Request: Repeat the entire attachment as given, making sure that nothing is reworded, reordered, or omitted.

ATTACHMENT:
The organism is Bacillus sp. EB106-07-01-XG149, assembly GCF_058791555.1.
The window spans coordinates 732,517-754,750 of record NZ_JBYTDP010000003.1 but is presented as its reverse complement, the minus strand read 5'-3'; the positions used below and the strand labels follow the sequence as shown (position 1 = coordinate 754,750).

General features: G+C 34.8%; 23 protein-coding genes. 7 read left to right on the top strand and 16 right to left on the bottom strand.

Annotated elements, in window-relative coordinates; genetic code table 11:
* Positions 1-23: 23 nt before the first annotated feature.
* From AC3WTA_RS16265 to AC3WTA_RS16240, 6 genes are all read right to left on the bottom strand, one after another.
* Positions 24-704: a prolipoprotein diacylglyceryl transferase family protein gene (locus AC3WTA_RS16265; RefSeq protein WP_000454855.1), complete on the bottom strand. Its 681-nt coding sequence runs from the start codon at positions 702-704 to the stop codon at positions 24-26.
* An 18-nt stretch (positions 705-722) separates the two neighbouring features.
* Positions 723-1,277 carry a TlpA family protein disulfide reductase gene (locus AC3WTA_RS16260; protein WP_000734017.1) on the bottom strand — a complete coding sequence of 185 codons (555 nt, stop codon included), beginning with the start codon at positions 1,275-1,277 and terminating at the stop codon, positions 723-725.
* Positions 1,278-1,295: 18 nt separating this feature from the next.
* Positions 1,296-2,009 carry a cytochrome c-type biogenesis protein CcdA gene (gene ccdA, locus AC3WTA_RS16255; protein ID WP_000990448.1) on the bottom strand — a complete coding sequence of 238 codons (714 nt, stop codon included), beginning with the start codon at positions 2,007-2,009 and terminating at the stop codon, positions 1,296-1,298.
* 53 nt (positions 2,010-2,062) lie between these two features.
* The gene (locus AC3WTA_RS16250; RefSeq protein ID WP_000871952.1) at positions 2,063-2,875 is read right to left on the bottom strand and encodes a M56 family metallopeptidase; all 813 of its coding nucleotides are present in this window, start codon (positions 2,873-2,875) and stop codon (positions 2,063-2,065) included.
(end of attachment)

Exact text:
The organism is Bacillus sp. EB106-07-01-XG149, assembly GCF_058791555.1.
The window spans coordinates 732,517-754,750 of record NZ_JBYTDP010000003.1 but is presented as its reverse complement, the minus strand read 5'-3'; the positions used below and the strand labels follow the sequence as shown (position 1 = coordinate 754,750).

General features: G+C 34.8%; 23 protein-coding genes. 7 read left to right on the top strand and 16 right to left on the bottom strand.

Annotated elements, in window-relative coordinates; genetic code table 11:
* Positions 1-23: 23 nt before the first annotated feature.
* From AC3WTA_RS16265 to AC3WTA_RS16240, 6 genes are all read right to left on the bottom strand, one after another.
* Positions 24-704: a prolipoprotein diacylglyceryl transferase family protein gene (locus AC3WTA_RS16265; RefSeq protein WP_000454855.1), complete on the bottom strand. Its 681-nt coding sequence runs from the start codon at positions 702-704 to the stop codon at positions 24-26.
* An 18-nt stretch (positions 705-722) separates the two neighbouring features.
* Positions 723-1,277 carry a TlpA family protein disulfide reductase gene (locus AC3WTA_RS16260; protein WP_000734017.1) on the bottom strand — a complete coding sequence of 185 codons (555 nt, stop codon included), beginning with the start codon at positions 1,275-1,277 and terminating at the stop codon, positions 723-725.
* Positions 1,278-1,295: 18 nt separating this feature from the next.
* Positions 1,296-2,009 carry a cytochrome c-type biogenesis protein CcdA gene (gene ccdA, locus AC3WTA_RS16255; protein ID WP_000990448.1) on the bottom strand — a complete coding sequence of 238 codons (714 nt, stop codon included), beginning with the start codon at positions 2,007-2,009 and terminating at the stop codon, positions 1,296-1,298.
* 53 nt (positions 2,010-2,062) lie between these two features.
* The gene (locus AC3WTA_RS16250; RefSeq protein ID WP_000871952.1) at positions 2,063-2,875 is read right to left on the bottom strand and encodes a M56 family metallopeptidase; all 813 of its coding nucleotides are present in this window, start codon (positions 2,873-2,875) and stop codon (positions 2,063-2,065) included.